But the further Puff thrust himself into the spotlight, the more his relationships with his artists would sour, and 10 years after its launch, Bad Boy was seemingly in disarray.
Mase had thrown in the towel on music, hallmark acts like Evans, Total and 112 had exited and a new generation of acts — Shyne, the Lox, Loon, Dream, G. Dep, Black Rob — like Craig Mack before them, didn’t make it far under the label.
“Where it started to strain … was when he started to focus on his artistry and him being not only the president and CEO but now an artist on the label,” Parker admitted. “The more the focus started to go on him, the other artists under the label started to feel either neglected or just felt like this is the time … to go and kind of sort our own way.”
Evans adds, “I left for different reasons. I felt like it was time for me to do something different, and at that time I wasn’t getting what I felt from the other end what I was putting in, as far as being dedicated. Puff wasn’t in that same place as far as being a record executive; he was dabbling in other things at the time.”
Frequent shuffling and strained artist relations, paired with Puff’s controversies — his assault on Steve Stoute over Nas’ “Hate Me Now” video and a highly publicized trial stemming from a nightclub shooting (he was acquitted; Shyne served 10 years behind bars, with critics of Combs speculating he took the rap for the crime) — cast a dark cloud over the label.
The Internet is rife with theories that the label, and Combs, are cursed.
Former Bad Boy artist Mark Curry lobbed a number of startling accusations toward Combs in his book, “Dancing With the Devil: How Puff Burned the Bad Boys of Hip Hop.” One of them? That Biggie resorted to selling dope and homemade duplicates of his platinum album from the trunk of his car for spending money.
In Evans’ memoir, she’s frank about detailing her battles for publishing royalties and other contractual hurdles. “I learned now that I’d better be on top of my business,” she says with a laugh.
Pierre, who rose from intern to president at the company, said Combs has unfairly gotten a bad rap.
Bad Boy is a big brand, and it’s a big name. There’s a standard that you have to live by.
“Bad Boy is a big brand, and it’s a big name. There’s a standard that you have to live by. People just expect everything that Bad Boy does, because of the early ‘90s; everything has to be double and triple platinum,” he said. “But you go to any other record label, and they have records come out that you never even heard of. They have albums that do well, and albums that do bad. But when it comes to Bad Boy, if something doesn’t do exceptional, than something’s wrong.”
Bad Boy for Life
Puff’s 2006 album, “Press Play,” his first in five years, capped a year that revitalized the label by folding in more dance-pop sounds.
He was on his third rebranding (we went from Puff Daddy to P. Diddy to Diddy) and would successfully expand his stock to include weighty film roles (“Get Him to the Greek,” “A Raisin In the Sun”), a hot-selling vodka line and reality TV, taking the “Making the Band” franchise and churning out three groups — including platinum urban-pop girl group Danity Kane — and an “Apprentice”-style show on which he looked for a personal assistant.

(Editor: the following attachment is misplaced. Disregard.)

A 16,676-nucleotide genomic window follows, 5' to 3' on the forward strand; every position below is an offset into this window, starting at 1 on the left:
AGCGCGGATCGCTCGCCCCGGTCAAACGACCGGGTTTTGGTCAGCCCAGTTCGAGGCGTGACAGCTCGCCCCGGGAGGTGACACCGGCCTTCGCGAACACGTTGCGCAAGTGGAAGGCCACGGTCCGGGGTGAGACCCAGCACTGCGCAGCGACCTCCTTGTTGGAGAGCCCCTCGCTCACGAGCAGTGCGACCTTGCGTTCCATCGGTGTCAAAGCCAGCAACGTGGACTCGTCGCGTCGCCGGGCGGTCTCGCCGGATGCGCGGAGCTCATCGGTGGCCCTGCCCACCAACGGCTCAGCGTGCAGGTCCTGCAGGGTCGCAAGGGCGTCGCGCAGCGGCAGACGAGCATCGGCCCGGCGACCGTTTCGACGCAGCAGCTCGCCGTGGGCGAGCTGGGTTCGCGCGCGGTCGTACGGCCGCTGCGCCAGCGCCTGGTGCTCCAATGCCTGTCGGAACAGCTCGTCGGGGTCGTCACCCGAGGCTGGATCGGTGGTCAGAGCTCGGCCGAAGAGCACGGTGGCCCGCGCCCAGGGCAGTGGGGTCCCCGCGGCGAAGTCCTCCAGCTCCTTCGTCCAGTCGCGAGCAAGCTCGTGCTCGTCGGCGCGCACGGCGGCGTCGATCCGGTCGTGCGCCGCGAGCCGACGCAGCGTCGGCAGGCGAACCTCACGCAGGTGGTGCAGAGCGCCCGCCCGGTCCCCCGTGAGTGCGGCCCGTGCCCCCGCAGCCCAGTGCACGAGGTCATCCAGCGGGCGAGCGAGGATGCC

“I heard rumors that he was the devil incarnate and that the label was one of those that you have to be careful of. But all I saw was talent,” said Richard, who landed in Danity Kane on MTV’s hit “Making the Band 3” (Combs created a hip-hop collective and a male R&B group on other seasons of the hit show) and the hip-hop fusion project Diddy-Dirty Money alongside Puff before going solo.
“He was trying to transition Bad Boy into the pop world. I think it was smart of him to use TV because people wouldn’t have associated Bad Boy with pop at the time,” Richard said. “He knew he had to sell something and show people a different view of Bad Boy for them to respect it and take the pop lane seriously.”
More than 20 years later, Bad Boy’s glory days of churning out platinum hit after platinum hit are behind them. But the label is keeping the torch lit, and finding success, with acts like Machine Gun Kelly, French Montana and Janelle Monae.
Following the surprise performance at the BET Awards, there’s been nonstop buzz of a reunion tour, and Combs is teasing the sequel to his own Grammy-winning debut, “No Way Out” (billed as his last album). “MMM,” released as a free gift to fans on what was his 46th birthday, serves as a prelude to the forthcoming album. Bad Boy is also being relaunched under a new deal that will see Epic Records introduce a new generation of artists and provide services such as promotion, marketing, sales and distribution to the imprint.
“I had people telling me that Bad Boy is dead … [that] there’s a black cloud over Bad Boy,” French Montana recalled of signing to the label in 2012. “Puff hasn’t sold me a dream yet. Everything he told me, he brought to the table and came through with it.”
Nearly a quarter-century after he dropped out of Howard, Combs returned to the campus last year, this time draped in full graduation regalia. He received an honorary doctorate from the prestigious historically black university, and he delivered the commencement address, which was broadcast on his Revolt network.
“Some of my biggest successes come from some of my biggest failures,” he said. “I had two choices: Either I was going to sit in that failure and give up, or I was going to make a decision and step out of the darkness.”